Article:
Anuradha was one of the earliest films directed by Hrishikesh Mukherjee, which had a very memorable musical score by Pandit Ravi Shankar on lyrics penned by Shailendra. It is the only film in the history of Hindi cinema to pair Balraj Sahni and Leela Naidu as husband and wife and Abhi Bhattacharya as the third angle in an imaginary triangle. Some studies say that the film was inspired by Gustave Flaubert’s famous novel Madame Bovary, but it does not bear any semblance to this novel. The film also marked the debut of Leela Naidu in Indian cinema, and she once bagged the Miss India title. But her career in films was relatively short-lived. The film won the President’s Gold Medal at the National Film Awards.
The film was shot in Black-and-White and was handled with great restraint by Mukherjee without once resorting to melodrama that touched his later films. The restraint was possible with a brilliant actor like Balraj Sahni, who plays a doctor who chooses to practice in a remote village to give medical support to the villagers.
Anuradha falls in love with this quiet and calm doctor. Not only does she reject the negotiations with an England-returned gentleman (Abhi Bhattacharya) arranged by her father, but she also willingly gives up an up-and-coming career in music. But does she adjust to the remote lifestyle of wifehood and motherhood for all time? Or does she nurse regrets? The film closes with Anuradha almost forced to choose between her family and the offer of returning to the city and getting on with her music, and with her choice, the film closes on a happy note. It is one of the first Hindi films to give women the right to choose.
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7. Abhimaan (1973)
The inaugural film, which doubled up as a birthday tribute to Amitabh Bachchan, was Abhimaan (1973), featuring Amitabh Bachchan and his wife, Jaya Bachchan. The film, apart from being enriched by the sterling performances of the lead pair along with Asrani, A K Hangal, Bindu, and David in important character roles, stands out because of the “pooled” storyline, script, and dialogue coming out of the powerful pens of Rajinder Singh Bedi, Nabendu Ghosh, Biresh Chatterjee, Hrishikesh Mukherjee himself, Mohan N. Sippy and Biren Tripathi.
Since so many influential writers collaborated on the storyline, script, and dialogue, it had a skewed narrative that went astray in the middle and was neither here nor there. It began with a conflict of talent between a famous singer Subir Kumar (Bachchan), and a village maiden Uma (Jaya Bachchan), after they got married. Uma is also a trained vocalist, and Subir Kumar has no objections to her joining him in his vocation. But it is discovered that she is much more talented than her husband, and he steadily declines as her popularity and fame rise.
He cannot tolerate this, which is evident in his behavior toward his wife. The wife, hurt beyond words, returns to her village home, but he does not know she is pregnant when she leaves. Till this point, the story presents a very unusual perspective of the husband-wife relationship. But after Uma miscarries, the story steadily declines to pure melodrama spoiling everything built up so carefully. The music forms the highlight of the film, scored by S.D. Burman was in his prime and bagged the Filmfare Award for Best Music. Jaya Bacchan got the Best Actress award too.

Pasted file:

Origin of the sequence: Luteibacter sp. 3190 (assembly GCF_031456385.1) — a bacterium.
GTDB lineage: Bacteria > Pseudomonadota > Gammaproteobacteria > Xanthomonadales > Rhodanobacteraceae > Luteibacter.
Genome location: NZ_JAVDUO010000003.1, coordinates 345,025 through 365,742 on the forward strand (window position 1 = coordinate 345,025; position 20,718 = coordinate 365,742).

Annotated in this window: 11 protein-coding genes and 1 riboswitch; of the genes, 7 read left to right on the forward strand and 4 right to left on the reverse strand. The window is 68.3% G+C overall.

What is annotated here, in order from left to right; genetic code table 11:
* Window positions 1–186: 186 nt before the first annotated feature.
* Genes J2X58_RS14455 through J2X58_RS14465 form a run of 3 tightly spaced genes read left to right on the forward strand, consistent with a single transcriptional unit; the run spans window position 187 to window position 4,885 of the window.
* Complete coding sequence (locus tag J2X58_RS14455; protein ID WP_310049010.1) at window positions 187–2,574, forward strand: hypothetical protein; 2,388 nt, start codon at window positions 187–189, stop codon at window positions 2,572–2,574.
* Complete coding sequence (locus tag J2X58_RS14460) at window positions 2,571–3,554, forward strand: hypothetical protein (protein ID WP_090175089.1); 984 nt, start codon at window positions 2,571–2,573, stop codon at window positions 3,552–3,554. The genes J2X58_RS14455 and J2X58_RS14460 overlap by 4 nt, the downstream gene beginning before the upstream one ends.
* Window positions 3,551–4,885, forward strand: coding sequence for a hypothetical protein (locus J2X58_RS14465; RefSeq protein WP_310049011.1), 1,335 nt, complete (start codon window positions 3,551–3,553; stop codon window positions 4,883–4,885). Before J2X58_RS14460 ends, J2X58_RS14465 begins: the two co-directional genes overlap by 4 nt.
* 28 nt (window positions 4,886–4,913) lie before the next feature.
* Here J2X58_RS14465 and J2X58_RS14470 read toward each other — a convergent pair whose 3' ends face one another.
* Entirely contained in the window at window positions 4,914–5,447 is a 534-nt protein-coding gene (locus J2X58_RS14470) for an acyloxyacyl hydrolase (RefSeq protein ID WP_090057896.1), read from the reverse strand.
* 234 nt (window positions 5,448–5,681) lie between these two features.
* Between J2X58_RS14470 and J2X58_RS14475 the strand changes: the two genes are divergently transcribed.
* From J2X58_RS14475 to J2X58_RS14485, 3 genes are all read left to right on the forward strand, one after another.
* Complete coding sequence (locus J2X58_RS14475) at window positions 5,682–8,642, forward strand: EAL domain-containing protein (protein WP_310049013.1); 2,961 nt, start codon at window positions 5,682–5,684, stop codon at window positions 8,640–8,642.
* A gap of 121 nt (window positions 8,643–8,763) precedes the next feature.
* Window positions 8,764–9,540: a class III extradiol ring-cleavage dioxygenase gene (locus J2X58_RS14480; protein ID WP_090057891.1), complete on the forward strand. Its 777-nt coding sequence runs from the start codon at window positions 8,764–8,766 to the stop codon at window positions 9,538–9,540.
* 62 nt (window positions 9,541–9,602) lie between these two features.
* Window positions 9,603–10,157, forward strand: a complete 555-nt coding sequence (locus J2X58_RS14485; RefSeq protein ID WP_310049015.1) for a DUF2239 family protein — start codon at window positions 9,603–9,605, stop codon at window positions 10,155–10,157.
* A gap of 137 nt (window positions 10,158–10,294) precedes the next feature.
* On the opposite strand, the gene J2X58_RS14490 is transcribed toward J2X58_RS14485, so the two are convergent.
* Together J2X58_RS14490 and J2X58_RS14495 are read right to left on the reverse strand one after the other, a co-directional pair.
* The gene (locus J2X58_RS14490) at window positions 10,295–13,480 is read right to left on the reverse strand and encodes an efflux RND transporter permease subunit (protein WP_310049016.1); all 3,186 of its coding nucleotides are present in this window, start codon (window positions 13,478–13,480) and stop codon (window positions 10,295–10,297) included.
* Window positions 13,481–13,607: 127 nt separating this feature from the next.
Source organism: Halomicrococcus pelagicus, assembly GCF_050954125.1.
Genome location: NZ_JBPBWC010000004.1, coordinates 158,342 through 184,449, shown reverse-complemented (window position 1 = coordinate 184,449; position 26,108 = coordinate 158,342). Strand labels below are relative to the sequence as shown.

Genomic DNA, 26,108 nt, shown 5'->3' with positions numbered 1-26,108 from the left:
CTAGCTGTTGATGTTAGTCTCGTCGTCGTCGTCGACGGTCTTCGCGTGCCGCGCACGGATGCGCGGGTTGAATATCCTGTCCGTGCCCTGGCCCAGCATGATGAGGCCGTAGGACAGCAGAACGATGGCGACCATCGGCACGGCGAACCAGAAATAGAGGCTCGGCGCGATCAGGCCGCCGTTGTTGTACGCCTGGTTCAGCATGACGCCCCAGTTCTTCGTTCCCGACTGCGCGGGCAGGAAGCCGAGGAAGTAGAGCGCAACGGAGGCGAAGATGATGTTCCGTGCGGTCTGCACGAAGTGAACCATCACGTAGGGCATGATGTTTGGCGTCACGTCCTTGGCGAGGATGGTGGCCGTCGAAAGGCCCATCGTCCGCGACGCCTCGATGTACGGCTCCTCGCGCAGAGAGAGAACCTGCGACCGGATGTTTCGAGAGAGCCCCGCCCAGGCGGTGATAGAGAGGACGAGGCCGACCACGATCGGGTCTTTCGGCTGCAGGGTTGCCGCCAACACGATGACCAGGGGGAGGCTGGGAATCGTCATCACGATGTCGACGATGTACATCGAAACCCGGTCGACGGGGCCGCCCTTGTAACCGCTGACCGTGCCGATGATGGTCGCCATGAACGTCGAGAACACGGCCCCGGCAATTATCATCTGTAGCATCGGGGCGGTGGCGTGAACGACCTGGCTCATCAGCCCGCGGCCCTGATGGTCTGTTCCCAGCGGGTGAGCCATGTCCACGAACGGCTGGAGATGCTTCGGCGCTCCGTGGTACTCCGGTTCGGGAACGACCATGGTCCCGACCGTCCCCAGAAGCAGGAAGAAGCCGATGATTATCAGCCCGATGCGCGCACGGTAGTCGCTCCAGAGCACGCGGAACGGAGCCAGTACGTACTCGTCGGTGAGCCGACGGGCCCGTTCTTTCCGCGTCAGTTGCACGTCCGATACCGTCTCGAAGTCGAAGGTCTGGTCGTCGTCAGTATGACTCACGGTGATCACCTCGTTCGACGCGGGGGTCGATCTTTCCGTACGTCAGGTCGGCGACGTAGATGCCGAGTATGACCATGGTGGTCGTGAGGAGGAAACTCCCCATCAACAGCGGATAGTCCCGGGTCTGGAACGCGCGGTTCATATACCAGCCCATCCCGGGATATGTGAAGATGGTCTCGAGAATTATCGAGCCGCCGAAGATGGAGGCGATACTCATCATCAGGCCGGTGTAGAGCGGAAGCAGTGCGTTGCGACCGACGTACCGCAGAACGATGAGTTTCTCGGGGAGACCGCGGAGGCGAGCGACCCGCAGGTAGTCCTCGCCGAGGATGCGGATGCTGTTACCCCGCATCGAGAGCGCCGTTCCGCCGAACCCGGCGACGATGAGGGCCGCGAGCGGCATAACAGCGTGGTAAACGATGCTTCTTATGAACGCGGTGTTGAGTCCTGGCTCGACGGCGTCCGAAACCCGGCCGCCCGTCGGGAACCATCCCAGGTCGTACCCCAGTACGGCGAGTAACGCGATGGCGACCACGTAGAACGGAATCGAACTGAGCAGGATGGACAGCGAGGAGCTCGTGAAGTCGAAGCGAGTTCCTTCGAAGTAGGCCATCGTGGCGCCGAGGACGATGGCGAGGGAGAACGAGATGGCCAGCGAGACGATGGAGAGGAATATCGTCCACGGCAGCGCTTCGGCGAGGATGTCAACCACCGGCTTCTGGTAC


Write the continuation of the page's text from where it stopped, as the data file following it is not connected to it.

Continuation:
8. Golmaal (1979)
A simple lie about having a look-alike twin brother turns into an elaborate, if the risky plan of deception in this hilarious comedy about an employee trying to trick his conservative boss into keeping his new high-paying job. Hrishikesh Mukherjee’s 1979 cult comedy was remade in Tamil as Thillu Mullu, in Kannada as Aasegobba Meesegobba, in Malayalam as Simhavalan Menon, and in the Sinhalese language as Rasa Rahasak.
Gol Maal is a classic example of Mukherjee’s versatile talent as a director who could handle comedy as effectively as he could tackle serious and tragic genres. It is commendable because comedy as a genre is the most difficult to present and execute. The film is filled with brilliant humor, which raises it to a higher dimension as a film per se and as a comedy film in particular.
He chose Amol Palekar to play the middle-class protagonist caught between his boss (Utpal Dutt) ‘s compulsive obsession with every man must but must wear a mustache. In contrast, the character played by Palekar finds his position threatened just because he does not wear a mustache. So, he “invents” an identical twin who is the opposite of his subtle and straightforward nature, wearing colorful clothes, showing off in style, and romping around merrily with the presence of a mustache which then pulls the boss to this guy without having the slightest clue that the two men are the same!
The very well thought-out casting comprised of Amol Palekar, already known as the simple man with unheroic-like characteristics since his first film Rajanigandha, fleshes out this simple character so well that he appears to have walked out of real life. The guy is forced to lead a double life, on the one hand, to save his job and, on the other, to save his love story as the girl he loves happens to be his boss’s daughter, played with bubbly exuberance by Bindiya Goswami.
Utpal Dutt provokes delightful fun every other minute, often joined in by the wonderful Dina Pathak, who joins the hero’s game of false play. She, too, plays two roles in helping the character played by Amol, and the film becomes a laugh-a-minute fun without once turning to vulgarity or jokes in bad taste.